Hard, non-porous surfaces should be wiped down with the bleach solution, allowed to sit for 10 minutes, then rinsed with plain water and allowed to dry.
Plant materials can also be sterilized with the 1:10 dilution of regular household bleach, however since soil inactivates the sodium hypochlorite (the effective ingredient) in bleach, the leaves and roots must be thoroughly washed prior to disinfecting. Plant material should be soaked for 30 minutes, rinsed, and allowed to dry before using. Some plants may be damaged or killed by the bleach solution.
The spread of infectious disease is a serious concern whenever multiple groups of animals are housed in the same facility. All animals should be isolated for a period of time before being introduced to their tank mates, or in some cases, even the area of the facility where other animals live. New acquisitions may harbor disease and should be isolated from other animals in your collection . New or sick animals should be held in quarantine for at least a period of 45 days, but up to 3 months would be ideal.
A quarantine setup should not suggest that they must be in a bare, sterile box. This can cause physical and emotional stress on the animals and if they did harbor pathogen(s), allow them to overtake their immune capacity. Quarantine tanks should provide cover, warmth, hiding/sleeping spots, water and plenty of food. They should also be away from household activity that could cause undue stress to the animals as they get acclimated to captivity. If possible, quarantine tanks should be kept in a different room or building from other amphibians and quarantine enclosures should always be serviced last when making daily rounds.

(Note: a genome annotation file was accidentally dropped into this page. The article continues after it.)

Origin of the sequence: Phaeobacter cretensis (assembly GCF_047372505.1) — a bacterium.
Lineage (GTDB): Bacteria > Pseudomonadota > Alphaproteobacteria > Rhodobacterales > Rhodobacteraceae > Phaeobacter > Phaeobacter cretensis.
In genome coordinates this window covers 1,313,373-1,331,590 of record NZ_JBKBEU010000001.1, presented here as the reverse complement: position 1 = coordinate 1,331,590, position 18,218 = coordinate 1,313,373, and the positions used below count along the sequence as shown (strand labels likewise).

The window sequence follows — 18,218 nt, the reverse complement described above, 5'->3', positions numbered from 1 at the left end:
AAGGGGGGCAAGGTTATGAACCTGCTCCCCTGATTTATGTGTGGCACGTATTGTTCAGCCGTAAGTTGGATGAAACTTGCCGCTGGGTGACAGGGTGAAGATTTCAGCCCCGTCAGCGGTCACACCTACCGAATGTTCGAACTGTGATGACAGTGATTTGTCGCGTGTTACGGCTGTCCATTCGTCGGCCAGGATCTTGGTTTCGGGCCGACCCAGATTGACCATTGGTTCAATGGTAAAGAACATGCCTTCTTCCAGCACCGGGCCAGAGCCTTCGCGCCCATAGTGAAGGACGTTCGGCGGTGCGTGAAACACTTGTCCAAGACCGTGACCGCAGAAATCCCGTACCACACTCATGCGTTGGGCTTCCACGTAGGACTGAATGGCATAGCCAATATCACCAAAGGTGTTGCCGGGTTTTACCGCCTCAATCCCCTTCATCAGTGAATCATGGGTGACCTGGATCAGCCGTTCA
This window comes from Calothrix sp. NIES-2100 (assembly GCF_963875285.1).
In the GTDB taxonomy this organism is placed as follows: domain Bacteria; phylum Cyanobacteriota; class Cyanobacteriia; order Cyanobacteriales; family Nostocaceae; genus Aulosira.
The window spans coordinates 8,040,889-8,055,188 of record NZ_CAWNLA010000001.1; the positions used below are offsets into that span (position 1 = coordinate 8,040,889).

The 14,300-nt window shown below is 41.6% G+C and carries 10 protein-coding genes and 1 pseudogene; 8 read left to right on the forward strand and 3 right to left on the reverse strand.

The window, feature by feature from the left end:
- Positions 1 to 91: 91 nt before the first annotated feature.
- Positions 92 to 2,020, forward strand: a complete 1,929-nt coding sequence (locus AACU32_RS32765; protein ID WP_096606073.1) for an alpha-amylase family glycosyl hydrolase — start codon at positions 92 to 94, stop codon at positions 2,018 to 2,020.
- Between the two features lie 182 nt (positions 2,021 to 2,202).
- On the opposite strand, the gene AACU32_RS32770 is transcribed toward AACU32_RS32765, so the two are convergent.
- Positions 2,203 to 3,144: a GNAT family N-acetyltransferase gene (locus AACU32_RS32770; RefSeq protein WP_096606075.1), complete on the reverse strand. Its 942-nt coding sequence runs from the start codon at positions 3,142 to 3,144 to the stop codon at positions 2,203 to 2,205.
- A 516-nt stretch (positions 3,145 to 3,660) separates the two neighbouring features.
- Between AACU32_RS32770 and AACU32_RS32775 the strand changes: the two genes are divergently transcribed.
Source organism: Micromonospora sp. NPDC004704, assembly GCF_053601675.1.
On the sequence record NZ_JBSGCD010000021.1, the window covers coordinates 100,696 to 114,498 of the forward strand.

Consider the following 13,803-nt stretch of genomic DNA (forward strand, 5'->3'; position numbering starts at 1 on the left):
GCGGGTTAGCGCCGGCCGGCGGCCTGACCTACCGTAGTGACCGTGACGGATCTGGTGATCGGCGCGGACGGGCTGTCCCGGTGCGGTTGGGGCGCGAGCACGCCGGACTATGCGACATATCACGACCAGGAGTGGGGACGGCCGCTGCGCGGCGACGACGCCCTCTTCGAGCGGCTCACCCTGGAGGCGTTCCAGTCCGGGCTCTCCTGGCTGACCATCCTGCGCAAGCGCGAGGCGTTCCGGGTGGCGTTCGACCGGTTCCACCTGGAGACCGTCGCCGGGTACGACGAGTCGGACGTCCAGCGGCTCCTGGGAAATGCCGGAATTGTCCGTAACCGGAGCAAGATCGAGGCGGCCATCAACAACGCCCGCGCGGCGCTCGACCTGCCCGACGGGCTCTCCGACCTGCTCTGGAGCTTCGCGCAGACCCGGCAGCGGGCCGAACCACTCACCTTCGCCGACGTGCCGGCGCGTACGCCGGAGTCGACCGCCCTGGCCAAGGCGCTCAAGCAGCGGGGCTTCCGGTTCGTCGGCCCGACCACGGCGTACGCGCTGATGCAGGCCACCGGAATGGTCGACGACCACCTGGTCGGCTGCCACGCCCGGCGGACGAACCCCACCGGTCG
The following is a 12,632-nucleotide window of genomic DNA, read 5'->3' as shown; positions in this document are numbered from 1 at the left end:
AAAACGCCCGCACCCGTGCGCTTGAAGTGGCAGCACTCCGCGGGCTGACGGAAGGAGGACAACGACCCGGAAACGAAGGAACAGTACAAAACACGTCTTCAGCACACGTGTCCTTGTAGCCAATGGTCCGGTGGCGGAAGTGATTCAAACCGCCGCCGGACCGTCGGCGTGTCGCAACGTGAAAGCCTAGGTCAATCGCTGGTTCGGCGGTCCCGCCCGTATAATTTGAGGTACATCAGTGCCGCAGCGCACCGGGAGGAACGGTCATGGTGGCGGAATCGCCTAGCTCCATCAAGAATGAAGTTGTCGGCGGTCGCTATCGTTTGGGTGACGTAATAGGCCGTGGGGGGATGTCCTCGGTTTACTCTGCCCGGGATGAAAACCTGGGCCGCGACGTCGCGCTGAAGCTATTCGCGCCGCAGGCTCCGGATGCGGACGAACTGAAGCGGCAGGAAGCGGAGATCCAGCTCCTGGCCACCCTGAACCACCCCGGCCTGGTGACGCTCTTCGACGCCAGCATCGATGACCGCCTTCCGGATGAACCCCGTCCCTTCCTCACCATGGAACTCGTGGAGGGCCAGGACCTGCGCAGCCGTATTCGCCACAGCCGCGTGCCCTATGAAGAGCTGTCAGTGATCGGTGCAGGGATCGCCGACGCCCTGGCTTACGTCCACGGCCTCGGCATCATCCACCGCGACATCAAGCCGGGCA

Animals managed under Category 3-4 standards should, at a minimum, be quarantined in a separate room or approved isolation chamber for 90 days prior to moving them in with a cosmopolitan collection. As previously mentioned, Category 4, specimens may require additional quarantine protocols such as long term maintenance in isolation from a cosmopolitan population.
The new food sources that you provide may also provide difficulty to the animals. Be prepared to alter what and how often you feed, and possibly limit supplementation until you feel that they are accustomed to their new diet.
Disease testing and treatment
All stewards should ensure that amphibians managed in ASN are adequately screened for disease and treated as warranted. Development of specific veterinary care standards was deferred by the CBSG/WAZA Amphibian Ex Situ Conservation Planning Workshop held in El Valle, Panama 2006. When those standards become available, the ASN committee will review them for possible adoption. Pending the adoption of such standards, stewards are encouraged to seek the advice of a veterinarian qualified in amphibian medicine if any of their animals display symptoms of illness or disease. Stewards should also consider performing routine screening through fecal exams to establish a baseline and provide early detection of diseases warranting treatment. Finally, stewards are strongly encouraged to obtain a copy of Amphibian Medicine and Captive Husbandry
(Whitaker & Wright, 2001) to serve as a reference for amphibian health related issues.
1. Zippel, K., R. Lacy, and O. Byers (eds.) 2006. CBSG/WAZA Amphibian Ex Situ Conservation Planning Workshop Final Report. IUCN/SSC Conservation Breeding Specialist Group, Apple Valley, MN 55124, USA.